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I am writing a Search application that tokenize a big textual corpus.

The text parser needs to remove any gibberish from the text (i.e. [^a-zA-Z0-9])

I had 2 ideas in my head how to do this:

1) Put the text in a string, transform it to a charArray using String.tocharArray and then run char by char with a loop -> while(position < string.length) Doing so I can tokenize the entire string array in one run over the text.

2) Strip all non digit/alpha using string.replace, and then string.split with some delimiters, this means i have to run twice on the entire string. Once to remove bad chars and then again to split it.

I assumed, that since #1 does the same as #2 but in O(n) it would be quicker, but after testing both, #2 is way (way!) faster.

I went even further and viewed the code behind String.Strip using red-gate .net reflector. It runs unmanaged char by char just like #1, but still much much faster.

I have no clue why #2 is way faster than #1.

Any ideas?

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As described, I think both method 1 and method 2 are O(n) –  Greg Nov 8 '10 at 22:26
2  
It is pointless to guess at perf until you post code that everybody can try. For all we know, you really goofed on #1. String.Replace() is heavily optimized because it is an O(nm) algorithm but you still need to run it k times. Your finding doesn't make a lot of sense. –  Hans Passant Nov 8 '10 at 22:35

2 Answers 2

up vote 1 down vote accepted

How about this idea:

  1. Create a string
  2. Load the entire data set into the string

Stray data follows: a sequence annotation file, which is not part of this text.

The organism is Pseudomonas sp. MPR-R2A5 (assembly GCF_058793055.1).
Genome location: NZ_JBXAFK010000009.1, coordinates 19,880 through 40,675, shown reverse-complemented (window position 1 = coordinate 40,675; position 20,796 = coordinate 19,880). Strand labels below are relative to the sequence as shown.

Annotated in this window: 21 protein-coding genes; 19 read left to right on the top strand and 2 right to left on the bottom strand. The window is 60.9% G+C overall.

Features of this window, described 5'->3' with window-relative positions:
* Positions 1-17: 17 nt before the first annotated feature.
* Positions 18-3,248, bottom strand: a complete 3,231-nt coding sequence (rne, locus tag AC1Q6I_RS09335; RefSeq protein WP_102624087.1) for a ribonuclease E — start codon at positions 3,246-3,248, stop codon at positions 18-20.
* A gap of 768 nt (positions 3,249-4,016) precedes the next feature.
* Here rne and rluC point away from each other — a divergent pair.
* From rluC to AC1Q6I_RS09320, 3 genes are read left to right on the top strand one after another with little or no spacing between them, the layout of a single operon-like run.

3. Create a StringBuilder with enough pre-allocated space to hold the entire string
  4. Go character by character through the string and if the character is alphanumeric, add it to the StringBuilder.
  5. At the end, get the string out of the StringBuilder.

I don't know if this will be any faster to what you've already tried, but timing the above should at least answer that question.

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After extra debugging, i noticed my efficiency is very low when handling numbers. –  djTeller Nov 10 '10 at 9:43

djTeller,
The fact that #2 is faster is merely relative to your #1 method.
You might want to share your #1 method with us; maybe it's just very slow and is possible to make it faster than #2, even.
Yes both are essentially O(n), but is the ACTUAL implementation O(n); how'd you actually do #1?

Also, when you said you tested both, I hope you did with large amounts of input to overcome the margin of error and see a significant difference between the two.

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I tested it on a huge 1 GB corpus. I will paste the code soon. –  djTeller Nov 9 '10 at 8:58

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